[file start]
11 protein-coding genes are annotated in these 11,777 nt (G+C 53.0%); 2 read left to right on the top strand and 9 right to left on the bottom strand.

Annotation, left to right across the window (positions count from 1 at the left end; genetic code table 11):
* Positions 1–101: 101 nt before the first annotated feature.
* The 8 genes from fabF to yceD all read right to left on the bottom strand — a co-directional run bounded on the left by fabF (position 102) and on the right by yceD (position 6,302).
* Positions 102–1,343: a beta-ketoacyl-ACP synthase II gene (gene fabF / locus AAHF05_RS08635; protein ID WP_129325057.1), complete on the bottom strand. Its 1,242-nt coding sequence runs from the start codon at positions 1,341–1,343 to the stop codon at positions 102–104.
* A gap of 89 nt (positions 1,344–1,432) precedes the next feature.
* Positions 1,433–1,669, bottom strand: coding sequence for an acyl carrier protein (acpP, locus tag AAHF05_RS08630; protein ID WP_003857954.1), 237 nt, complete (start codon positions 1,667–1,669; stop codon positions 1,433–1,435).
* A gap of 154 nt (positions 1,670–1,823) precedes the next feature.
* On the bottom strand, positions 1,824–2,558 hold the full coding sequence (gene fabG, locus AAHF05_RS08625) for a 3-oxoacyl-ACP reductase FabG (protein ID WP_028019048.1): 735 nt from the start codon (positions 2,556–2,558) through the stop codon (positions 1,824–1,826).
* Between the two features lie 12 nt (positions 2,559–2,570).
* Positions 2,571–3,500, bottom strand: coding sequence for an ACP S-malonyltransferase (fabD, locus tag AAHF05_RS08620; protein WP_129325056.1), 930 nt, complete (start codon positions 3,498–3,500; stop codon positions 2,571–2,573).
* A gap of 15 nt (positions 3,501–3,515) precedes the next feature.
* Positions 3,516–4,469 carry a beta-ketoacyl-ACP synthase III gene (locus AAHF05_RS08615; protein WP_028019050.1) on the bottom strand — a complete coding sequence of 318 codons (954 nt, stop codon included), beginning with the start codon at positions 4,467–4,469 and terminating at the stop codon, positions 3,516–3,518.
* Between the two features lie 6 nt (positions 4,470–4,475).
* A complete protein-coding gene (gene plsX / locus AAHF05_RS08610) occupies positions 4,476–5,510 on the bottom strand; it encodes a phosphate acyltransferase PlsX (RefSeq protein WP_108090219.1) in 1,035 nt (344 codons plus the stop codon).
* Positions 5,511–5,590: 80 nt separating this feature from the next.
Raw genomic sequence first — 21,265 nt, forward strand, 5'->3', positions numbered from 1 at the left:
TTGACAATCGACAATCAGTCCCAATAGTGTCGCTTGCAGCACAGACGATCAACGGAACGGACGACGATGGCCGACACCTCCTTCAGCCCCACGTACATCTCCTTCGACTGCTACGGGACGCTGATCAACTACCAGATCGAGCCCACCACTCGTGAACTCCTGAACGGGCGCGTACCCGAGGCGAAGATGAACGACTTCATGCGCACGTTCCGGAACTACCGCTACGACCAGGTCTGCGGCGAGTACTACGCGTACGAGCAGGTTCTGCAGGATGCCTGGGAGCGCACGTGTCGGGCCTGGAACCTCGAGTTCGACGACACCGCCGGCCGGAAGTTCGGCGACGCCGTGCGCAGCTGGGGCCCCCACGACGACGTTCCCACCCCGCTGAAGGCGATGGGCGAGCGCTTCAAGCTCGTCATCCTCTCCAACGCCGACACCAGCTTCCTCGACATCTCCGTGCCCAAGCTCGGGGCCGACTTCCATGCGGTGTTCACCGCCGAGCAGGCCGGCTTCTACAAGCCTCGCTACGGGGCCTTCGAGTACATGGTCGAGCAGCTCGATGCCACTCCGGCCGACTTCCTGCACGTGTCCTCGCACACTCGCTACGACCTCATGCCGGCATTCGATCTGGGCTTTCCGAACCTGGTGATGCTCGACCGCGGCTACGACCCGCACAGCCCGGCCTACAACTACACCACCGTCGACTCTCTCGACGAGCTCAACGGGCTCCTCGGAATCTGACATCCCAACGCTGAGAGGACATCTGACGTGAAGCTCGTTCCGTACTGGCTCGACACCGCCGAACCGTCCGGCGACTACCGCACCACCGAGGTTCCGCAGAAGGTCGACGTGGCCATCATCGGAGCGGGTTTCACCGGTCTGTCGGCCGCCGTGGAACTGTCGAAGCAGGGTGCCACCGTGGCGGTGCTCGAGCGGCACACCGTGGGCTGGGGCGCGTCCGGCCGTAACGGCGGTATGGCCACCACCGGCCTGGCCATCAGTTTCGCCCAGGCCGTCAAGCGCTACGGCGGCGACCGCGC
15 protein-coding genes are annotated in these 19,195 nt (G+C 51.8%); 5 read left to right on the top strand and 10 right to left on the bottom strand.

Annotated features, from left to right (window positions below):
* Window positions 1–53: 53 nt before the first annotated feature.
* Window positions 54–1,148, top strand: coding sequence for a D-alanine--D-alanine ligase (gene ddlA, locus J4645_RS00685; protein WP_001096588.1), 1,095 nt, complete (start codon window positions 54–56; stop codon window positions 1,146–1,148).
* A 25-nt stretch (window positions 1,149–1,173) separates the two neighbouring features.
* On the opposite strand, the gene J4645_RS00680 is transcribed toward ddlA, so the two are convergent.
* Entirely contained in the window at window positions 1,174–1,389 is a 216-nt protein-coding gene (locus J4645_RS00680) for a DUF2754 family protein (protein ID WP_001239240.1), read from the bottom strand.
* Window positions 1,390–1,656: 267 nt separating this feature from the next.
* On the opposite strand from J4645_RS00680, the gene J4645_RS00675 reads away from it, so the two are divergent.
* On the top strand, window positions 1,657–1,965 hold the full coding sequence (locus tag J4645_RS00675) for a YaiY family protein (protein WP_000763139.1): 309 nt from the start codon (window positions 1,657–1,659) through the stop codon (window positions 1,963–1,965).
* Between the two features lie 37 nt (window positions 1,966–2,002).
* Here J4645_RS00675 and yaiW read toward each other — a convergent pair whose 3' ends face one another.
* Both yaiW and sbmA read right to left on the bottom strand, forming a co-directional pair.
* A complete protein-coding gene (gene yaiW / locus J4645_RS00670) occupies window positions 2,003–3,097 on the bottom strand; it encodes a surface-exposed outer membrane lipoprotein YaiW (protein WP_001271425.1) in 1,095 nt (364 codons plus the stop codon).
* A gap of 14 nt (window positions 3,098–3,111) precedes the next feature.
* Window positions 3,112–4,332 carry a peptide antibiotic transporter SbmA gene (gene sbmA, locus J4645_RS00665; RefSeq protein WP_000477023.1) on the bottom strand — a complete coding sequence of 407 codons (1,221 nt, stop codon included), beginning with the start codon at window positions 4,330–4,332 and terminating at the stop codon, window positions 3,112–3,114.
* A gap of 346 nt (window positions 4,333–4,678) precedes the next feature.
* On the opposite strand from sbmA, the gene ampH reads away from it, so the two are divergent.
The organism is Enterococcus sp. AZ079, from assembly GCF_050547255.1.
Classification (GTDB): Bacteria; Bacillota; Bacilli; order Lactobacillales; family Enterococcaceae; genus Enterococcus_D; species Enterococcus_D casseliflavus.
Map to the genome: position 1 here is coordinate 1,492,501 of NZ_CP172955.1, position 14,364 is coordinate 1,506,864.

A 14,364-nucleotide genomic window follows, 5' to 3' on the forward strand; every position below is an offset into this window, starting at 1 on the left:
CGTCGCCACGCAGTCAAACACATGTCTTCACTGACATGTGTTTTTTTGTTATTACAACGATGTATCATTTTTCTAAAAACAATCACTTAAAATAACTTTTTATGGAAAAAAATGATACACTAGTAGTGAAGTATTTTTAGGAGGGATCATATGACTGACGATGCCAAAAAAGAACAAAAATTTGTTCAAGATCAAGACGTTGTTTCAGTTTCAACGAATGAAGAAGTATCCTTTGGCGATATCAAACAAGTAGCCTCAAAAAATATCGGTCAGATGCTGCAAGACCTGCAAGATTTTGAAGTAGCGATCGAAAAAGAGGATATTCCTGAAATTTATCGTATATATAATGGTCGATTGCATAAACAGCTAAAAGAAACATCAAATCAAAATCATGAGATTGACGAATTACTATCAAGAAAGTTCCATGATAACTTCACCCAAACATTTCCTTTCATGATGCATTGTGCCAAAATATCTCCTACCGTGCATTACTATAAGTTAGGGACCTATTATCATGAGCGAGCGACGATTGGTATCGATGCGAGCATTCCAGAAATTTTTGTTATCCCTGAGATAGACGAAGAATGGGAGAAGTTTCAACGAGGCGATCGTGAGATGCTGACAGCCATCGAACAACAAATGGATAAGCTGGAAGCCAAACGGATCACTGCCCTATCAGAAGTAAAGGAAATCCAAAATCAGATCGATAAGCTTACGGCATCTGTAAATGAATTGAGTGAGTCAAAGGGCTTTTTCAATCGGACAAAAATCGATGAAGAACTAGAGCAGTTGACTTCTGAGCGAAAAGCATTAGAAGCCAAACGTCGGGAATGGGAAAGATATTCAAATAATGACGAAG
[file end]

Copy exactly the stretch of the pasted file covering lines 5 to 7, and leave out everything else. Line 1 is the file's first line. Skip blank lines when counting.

* Positions 102–1,343: a beta-ketoacyl-ACP synthase II gene (gene fabF / locus AAHF05_RS08635; protein ID WP_129325057.1), complete on the bottom strand. Its 1,242-nt coding sequence runs from the start codon at positions 1,341–1,343 to the stop codon at positions 102–104.
* A gap of 89 nt (positions 1,344–1,432) precedes the next feature.
* Positions 1,433–1,669, bottom strand: coding sequence for an acyl carrier protein (acpP, locus tag AAHF05_RS08630; protein ID WP_003857954.1), 237 nt, complete (start codon positions 1,667–1,669; stop codon positions 1,433–1,435).